Too young to settle down

When I announced I was getting married, my friend’s mum said ‘I never thought you’d settle down’. That was over eight years ago, when I was 32. Three years later, when I announced I was pregnant, she said ‘Well you’ll have to settle down now’. How she must despair to see that I’m almost 41, with a husband, two children, no premanent job, and am farther away from ‘settling down’ than ever.

To settle down. What does it mean? To me (and I admit that these are my personal prejudices towards the phrase) it suggests the time has come to cast away adventure, novelty, the sowing of wild oats. It’s time to dig in, root down, become mature, take life seriously.

Don’t get me wrong. I’m all for setting down roots and at times I’m envious of people who are deeply rooted in one place, whose relationships revolve around one place, and who know that place as intimately as they know their own children. That’s what my anthropological research is all about – the deeply rooted embodied knowledge, relationships and identity of people in one town on the west coast of Hudson Bay. And it’s probably why I’m never more than a stone’s throw from my copy of Seamus Heaney’s collected poems.

I have sprung from deep roots in Ireland and those roots will always be part of what I am and what I will become. But I don’t want to settle down. I don’t want to set down roots of my own in a particular place. My friend Anna once suggested that I might have been disrespectful to a Gypsy in a past life and have been cursed to wander rootless in this life. I like that idea!

Refusing to settle down doesn’t mean I don’t take life seriously. I take life very seriously. I realise life is short and I’m privileged to be here. I’m privileged to have been born into a particular life that gave me opportunities to become the person I am today. Why would I throw all that away to settle down? I also take very seriously the two other lives that I am now responsible for. I spend a lot of time thinking about and developing the emotional, social and intellectual education of my daughters. I don’t take not settling down lightly.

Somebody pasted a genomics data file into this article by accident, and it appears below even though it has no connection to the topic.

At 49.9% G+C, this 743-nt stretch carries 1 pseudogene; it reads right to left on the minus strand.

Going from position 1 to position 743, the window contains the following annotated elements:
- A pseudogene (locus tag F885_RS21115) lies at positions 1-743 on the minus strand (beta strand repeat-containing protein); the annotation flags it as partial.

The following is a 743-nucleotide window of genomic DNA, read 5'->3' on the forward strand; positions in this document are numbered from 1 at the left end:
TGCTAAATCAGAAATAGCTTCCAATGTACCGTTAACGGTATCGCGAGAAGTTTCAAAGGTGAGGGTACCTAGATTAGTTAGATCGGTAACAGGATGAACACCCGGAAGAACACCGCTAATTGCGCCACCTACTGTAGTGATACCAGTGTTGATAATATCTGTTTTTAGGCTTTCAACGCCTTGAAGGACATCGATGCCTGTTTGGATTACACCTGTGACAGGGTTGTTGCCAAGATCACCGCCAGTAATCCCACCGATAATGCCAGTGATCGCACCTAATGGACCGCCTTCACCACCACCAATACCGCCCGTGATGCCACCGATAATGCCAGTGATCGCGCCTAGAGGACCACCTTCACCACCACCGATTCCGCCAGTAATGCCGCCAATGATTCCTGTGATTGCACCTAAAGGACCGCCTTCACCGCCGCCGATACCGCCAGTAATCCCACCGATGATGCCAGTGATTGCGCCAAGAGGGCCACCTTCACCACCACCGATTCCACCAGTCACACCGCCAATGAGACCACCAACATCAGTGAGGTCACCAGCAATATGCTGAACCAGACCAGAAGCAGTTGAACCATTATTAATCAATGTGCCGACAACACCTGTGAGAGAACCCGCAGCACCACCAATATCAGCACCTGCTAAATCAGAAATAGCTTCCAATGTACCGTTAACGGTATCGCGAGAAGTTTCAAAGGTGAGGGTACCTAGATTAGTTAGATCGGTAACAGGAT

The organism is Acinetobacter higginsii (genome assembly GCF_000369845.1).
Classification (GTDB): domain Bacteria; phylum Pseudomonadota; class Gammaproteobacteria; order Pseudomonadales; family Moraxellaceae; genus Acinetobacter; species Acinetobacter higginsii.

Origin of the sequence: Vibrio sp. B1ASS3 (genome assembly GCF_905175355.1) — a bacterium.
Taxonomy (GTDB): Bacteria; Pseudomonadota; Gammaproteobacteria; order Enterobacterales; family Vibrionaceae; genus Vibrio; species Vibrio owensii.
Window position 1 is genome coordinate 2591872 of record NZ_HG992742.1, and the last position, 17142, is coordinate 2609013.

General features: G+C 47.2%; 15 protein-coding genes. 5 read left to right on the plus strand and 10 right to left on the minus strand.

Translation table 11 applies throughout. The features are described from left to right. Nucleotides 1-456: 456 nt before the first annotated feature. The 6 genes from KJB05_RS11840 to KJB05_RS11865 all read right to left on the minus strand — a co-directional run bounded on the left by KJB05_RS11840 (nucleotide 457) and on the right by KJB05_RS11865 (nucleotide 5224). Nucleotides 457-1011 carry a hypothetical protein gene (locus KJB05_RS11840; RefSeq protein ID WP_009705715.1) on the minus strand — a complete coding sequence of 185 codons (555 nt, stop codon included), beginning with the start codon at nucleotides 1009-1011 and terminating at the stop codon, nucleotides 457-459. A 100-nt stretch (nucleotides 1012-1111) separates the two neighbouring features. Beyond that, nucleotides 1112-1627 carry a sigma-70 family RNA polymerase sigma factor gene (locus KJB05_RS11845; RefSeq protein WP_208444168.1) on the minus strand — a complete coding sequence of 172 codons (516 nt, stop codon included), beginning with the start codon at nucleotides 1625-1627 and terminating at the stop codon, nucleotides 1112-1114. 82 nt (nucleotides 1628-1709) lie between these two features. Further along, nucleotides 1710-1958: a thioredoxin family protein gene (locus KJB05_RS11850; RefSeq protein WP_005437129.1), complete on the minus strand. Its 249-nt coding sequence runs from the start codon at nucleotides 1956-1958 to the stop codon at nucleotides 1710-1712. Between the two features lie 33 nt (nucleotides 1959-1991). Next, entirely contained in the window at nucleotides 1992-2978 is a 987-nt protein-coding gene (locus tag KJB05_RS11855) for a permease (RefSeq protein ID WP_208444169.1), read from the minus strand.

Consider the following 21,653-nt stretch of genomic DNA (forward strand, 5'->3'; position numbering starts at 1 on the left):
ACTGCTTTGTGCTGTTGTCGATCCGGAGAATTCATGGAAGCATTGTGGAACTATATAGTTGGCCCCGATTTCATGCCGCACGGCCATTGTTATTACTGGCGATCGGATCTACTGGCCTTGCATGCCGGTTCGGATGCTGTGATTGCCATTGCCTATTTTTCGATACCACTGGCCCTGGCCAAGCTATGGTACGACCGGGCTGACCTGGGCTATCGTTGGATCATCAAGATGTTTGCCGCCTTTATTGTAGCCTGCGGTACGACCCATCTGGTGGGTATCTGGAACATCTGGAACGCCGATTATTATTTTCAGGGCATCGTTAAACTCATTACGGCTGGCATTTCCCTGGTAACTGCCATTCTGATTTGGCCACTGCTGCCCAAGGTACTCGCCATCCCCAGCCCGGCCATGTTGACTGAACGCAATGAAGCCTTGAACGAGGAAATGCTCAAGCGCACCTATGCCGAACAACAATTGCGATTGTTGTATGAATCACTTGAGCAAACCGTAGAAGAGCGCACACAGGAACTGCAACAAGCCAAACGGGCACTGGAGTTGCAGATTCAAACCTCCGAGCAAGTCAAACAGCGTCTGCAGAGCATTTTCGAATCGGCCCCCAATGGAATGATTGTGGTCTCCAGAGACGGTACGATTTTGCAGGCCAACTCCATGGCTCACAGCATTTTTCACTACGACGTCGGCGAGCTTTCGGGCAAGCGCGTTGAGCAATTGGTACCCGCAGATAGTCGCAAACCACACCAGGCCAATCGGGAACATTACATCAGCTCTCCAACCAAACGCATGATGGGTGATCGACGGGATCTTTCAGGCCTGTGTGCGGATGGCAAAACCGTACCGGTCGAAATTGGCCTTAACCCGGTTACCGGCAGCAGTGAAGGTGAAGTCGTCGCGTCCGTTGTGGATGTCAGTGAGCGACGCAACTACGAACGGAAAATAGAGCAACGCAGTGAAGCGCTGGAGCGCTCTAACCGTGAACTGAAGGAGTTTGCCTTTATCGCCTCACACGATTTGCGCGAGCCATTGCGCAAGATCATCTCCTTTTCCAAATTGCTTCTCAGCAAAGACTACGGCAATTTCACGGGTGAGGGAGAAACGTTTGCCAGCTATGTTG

I admit Julian and I are taking ‘not settling down’ to extremes, but other people refuse, in other ways, to grow ‘mature’ and sensible and act their age. In The Guardian last Saturday, columnist Oliver Burkeman wrote ‘Too much routine isn’t merely boring; it also contributes to the ubiquitous sense of the years whizzing by as you get older, because so little takes place that’s new and therefore memorable’ (

It doesn’t matter how old you are. You can reach the age of 20 or 40 or 70 and dig in, settle down, become sensible. Or you can refuse. And by refusing to act your age you live, you grow, you become more than you (or maybe anyone else) thought you could be. My friends’ cousin, Richard decided, at 28, that he had to devote his life to learning to salsa dance (there’s a link to his great blog The Dancing Irishman on my blogroll); at 39 my friend Angela began a university degree; at the same age my friend Gavin started trail running and has transformed his life. In her early 50s my mother went back to school and did her Leaving Cert. English. Last year, Sid, an 85-year old, took the same Creative Writing class as me, having decided to take up writing the year before. And last week, Joan Goodall, reader of my blog and mother of one of my great friends, told me that at 91 she learned to snowshoe.

I find such acts of life-affirming exuberance and rebellion against ‘acting your age’ inspirational. And to those who disapprove (they’re out there…I’ve met them), who equate maturity with losing your sense of humour, refusing to play, accepting boredom and passively watching the clock ticking by, I say ‘Grow up’!!


2 thoughts on “Too young to settle down

  1. I’m so delighted that you’ve bought my boat and are going to use it as you are. You will, as I did , meet lots of similar cruisers with young children aboard, having the.time of their lives. I’m sorry to have been so long in getting in touch, I’ve spent rather a lot of time in hospital getting bits replaced that had stopped me from sailing. All the best, Barry Snaith

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